But whatever the critics says, Roy insists that there is no monotype of an EVST student.
“I have pretty thick skin, but if you strip that away, at a personal level the thing that I’ve been most upset about at the Legislature is this tendency to create a caricature of what EVST is and what EVST students are,” he says.
Roy also complains that he was never approached by his detractors, nor was president Dennison. Instead the lobbyists took the issue straight to the Legislature. When no one stops by to see what the program is all about, stereotypes get propagated and the idea that there is no single genus of EVST student is lost.
“The one thing they have in common is that they are idealists, that they believe there can be a better world, and they’re romantics, they believe they can make difference,” he says. “The lesson that the university, this state and higher education has to take from EVST has next to nothing to do with the environment and everything to do with the fact that we’ve provided a place, a niche, a space for such students.”
As for the specific allegation that the EVST program hurts Montana’s economy, Roy calls the claim “hogwash.”
“We’re not about to destroy Montana’s economy, but we are concerned about practices that violate laws.”
Rep. Witt emerges from room 102 and crosses the hall headed to another meeting. It’s been weeks since he was grilled by Buzzas and Kaufmann and the issue seems to have died down. A proposed meeting between Witt and Roy has yet to be scheduled, a threat by Buzzas to refer Witt to the House ethics board has yet to bear fruit, and Witt hasn’t said much to the press. After half a dozen unreturned phone calls, he’s ambushed and confronted with questions about his views on EVST and the funding swap.
“There are two issues here,” he says. “And I’m not going to address anything with the Kaufmann issue. I think that issue should be dropped.”
Witt will briefly address his thoughts concerning the program’s accountability. He still isn’t satisfied with the school’s explanation of its accounting. He says that he’s requested financial records from the university and the commissioner of higher education. Both university lobbyist Bill Johnson and the commissioner’s office have said that they will provide the information—but it hasn’t been delivered yet, Witt says.
“At this point the information that I’ve received leaves it pretty open,” Witt says. “I will tell you that I have looked at the Environmental Studies program for the last two years.”
He adds that there is yet another university program that he is “looking at,” but won’t reveal which one. Witt concludes by saying that he thinks the $800,000 is better spent on MSU’s dental hygiene program and the Montana Library Commission before a fellow representative pulls on his coat sleeve—“John, we need you upstairs.”
Mining lobbyist Angela Janacaro isn’t in such a hurry. She’s happy to sit down and discuss her client’s position. In the two months since she and her peers first raised the issue, she seems to have moved away from her initial hard-line stance.
“Certainly, we don’t want the program closed,” says Janacaro. But she does have questions. Was state money used for the Global Justice Action Summit? Or for a trip to the G8? What about the class to gather signatures for the two initiatives?
Both Roy and Dennison have answered these questions publicly—several times—with a resounding “No.”
But even if state money wasn’t used, Janacaro remains unsure that EVST’s involvement was appropriate. Like a true ecologist, she speaks to the interconnectedness of everything.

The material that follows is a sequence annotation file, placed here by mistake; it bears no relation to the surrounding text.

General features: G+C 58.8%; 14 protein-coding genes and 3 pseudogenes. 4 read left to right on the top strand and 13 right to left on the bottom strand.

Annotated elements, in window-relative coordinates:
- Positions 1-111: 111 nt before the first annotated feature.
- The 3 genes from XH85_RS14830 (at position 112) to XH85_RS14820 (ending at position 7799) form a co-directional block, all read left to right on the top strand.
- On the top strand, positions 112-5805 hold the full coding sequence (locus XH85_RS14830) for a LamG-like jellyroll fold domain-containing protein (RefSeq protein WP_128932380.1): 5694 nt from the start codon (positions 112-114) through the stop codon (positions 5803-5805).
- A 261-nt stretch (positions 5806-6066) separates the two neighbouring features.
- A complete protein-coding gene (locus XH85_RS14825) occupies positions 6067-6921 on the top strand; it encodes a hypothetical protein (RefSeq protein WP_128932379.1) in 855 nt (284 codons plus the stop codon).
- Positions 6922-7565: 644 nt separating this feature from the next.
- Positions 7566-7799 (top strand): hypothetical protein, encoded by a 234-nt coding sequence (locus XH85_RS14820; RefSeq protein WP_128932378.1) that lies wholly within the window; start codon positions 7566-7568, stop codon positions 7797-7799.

“It’s a big circle,” she says. “Mining in this state is a tremendous taxpayer and it supports the university system to a large degree. When you cut down the activities of mining and diminish their activity in the state, you’re basically increasing tuition costs, cutting funding for the university, cutting programs. It’s a big circle. It’s all related.”
Like Witt, Janacaro sees the matter as unsettled. She says the Montana Mining Association has requested an audience with the Board of Regents, but as yet, nothing has been scheduled.
But even if the two sides are able to sit down and discuss the appropriateness of any particular bit of classroom funding, the larger conflict remains.
There have always been questions from politicians about what’s appropriate to teach: a biology professor running down creationism; a psychology professor teaching students that homosexuality is genetic. From someone’s point of view there is always an agenda.
“There are always these issues,” says Dennison. “I hear as many or more comments about [UM economics department chair] Tom Powers as I do about Tom Roy, and an equal number about [UM law professor] Rob Natelson.”
The question is one of balance. Dennison recalls the 1999 controversy when a sociology professor invited White supremacist Matt Hale to speak to a class. The president was supportive of the idea as long as there was a chance for dialogue, a give and take. It couldn’t be just one point of view.
Janacaro is also in favor of balance, but to her this means bringing the EVST agenda closer to her definition of center. She points to the EVST Web site, which provides links to the Clark Fork Coalition, the Montana Environmental Information Center, the Montana Wilderness Association and others. She wonders where the links are to the Montana Wood Products Association or the Western Environmental Trade Association or even her own Montana Mining Association.
“Certainly any of us who involve ourselves in any of the natural resource industries consider ourselves as much of an environmentalist as anybody involved in the Environmental Studies program,” she says. “Education is supposed to be grounded in both sides of an issue. This isn’t.”
But it happens that Janacaro’s environmentalist livelihood may feel threatened by EVST’s environmentalist activism. In any case, Witt, Esp and industry lobbyists point out that their tax dollars fund a program that doesn’t support their values—the values, they claim, of Montana.
“I think that that’s just political rhetoric,” says Rep. Kaufmann. “I think that the Environmental Studies program represents a segment of Montana, just as the mining industries represent a segment. I don’t think you can claim that any particular course of study is outside the values of Montanans. I think Montanans value education and learning and critical thinking and I think that’s right in line with the program.”